Through the screen, crooked shade and all.
It may be the only photo I ever took from that spot at the sink…following an intuitive hunch that it would be important to me.
Like I said, I took it for granted.
Although we have plenty of windows in our over-55 condo, there is no window over the sink.
I miss it.
And sometimes the world I left behind there as well.
Downsizing does not include nature. Except for a few small houseplants, you don’t take “nature stuff” with you…from a house to a condo. It usually doesn’t get donated or sold. For the most part, that’s okay. Some of the nature I don’t miss: weeds, massive wasp tree hotels, chipmunk holes, poop in the back yard from the cat next door, wasp nests behind the shutters, leaf piles, ants. Oh, right….and piles of snow that need to be moved. We left that “stuff” of nature behind.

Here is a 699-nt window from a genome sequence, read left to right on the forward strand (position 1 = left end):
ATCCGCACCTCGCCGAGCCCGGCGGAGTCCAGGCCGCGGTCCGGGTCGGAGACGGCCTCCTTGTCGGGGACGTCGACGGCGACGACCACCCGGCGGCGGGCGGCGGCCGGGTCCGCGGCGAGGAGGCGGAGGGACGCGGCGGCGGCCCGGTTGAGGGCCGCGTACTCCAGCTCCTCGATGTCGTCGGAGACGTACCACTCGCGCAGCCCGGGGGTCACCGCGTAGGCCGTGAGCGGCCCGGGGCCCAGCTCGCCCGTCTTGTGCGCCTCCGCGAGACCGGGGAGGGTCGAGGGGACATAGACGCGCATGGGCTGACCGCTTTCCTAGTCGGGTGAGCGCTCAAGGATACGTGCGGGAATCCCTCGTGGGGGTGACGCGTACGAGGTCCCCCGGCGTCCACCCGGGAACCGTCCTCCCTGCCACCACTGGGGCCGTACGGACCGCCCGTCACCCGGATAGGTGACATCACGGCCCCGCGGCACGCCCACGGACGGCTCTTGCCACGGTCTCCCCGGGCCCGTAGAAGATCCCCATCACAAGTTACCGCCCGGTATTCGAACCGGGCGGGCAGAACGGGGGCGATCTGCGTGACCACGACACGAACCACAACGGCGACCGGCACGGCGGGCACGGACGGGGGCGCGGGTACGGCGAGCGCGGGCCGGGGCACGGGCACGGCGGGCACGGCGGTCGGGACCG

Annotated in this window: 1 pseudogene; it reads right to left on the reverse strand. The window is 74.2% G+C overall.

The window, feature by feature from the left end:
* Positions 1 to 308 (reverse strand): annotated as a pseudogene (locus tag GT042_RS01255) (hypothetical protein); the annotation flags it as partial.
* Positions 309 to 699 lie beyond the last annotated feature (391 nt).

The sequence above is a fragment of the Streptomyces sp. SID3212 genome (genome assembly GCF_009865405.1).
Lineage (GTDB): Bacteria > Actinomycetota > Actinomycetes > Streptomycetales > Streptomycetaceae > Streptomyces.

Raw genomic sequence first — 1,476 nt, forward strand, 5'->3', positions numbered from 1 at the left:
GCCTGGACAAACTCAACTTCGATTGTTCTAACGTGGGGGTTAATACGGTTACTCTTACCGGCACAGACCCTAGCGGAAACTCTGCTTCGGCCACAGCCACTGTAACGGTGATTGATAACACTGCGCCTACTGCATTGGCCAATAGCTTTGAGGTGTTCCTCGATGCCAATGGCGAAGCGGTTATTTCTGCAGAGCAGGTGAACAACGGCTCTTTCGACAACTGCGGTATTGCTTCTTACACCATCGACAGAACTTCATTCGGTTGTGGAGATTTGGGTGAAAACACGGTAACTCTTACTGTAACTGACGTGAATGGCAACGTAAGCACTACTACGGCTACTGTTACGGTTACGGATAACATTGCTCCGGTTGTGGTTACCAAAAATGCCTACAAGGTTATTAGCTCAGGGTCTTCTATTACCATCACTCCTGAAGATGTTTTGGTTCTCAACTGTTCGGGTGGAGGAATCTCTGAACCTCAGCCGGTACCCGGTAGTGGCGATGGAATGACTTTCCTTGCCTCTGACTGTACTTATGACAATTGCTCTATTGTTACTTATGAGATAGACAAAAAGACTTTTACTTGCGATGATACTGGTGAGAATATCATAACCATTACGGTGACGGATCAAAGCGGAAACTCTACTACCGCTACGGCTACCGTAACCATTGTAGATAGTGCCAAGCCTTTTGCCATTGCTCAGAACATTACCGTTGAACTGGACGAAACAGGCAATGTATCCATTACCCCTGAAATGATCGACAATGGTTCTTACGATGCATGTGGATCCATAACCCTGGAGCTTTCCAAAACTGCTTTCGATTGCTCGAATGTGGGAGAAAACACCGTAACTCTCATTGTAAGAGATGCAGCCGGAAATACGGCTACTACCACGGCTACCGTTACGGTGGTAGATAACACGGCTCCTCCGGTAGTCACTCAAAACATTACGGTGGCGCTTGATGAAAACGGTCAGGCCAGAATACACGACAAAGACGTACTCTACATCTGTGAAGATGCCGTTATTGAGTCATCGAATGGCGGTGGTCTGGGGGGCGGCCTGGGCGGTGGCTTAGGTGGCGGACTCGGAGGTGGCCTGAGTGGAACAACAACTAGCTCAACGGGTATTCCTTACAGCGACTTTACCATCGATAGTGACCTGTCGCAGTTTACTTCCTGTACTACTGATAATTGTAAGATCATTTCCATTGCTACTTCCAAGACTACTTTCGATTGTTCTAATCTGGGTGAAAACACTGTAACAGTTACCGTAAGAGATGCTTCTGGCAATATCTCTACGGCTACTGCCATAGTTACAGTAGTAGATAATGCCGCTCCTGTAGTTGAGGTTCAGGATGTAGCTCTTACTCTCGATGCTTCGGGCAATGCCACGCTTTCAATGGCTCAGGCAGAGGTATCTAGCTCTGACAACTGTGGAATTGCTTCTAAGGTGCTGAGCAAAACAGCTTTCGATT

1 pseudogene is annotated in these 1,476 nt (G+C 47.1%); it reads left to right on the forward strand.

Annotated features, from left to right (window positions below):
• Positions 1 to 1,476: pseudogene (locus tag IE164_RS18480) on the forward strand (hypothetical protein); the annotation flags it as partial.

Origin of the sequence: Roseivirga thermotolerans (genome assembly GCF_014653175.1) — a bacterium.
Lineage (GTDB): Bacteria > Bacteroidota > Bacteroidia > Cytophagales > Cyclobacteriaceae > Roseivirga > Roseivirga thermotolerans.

The nature I do wish we could have taken with us? The flowers that came to life in our yard this time of year. The little purple crocuses that sprouted up around the maple tree; sometimes so early they poked through the last of the melting snow. Purple irises that originated in my great-grandmother’s garden in Cincinnati – making it to my parents’ house in NJ and then to our home of almost 37 years. They multiplied over the years and we transplanted them from one side of the house to the other. And then next to the garage. And later, we added trilliums, daffodils and black-eyed susans to the mix.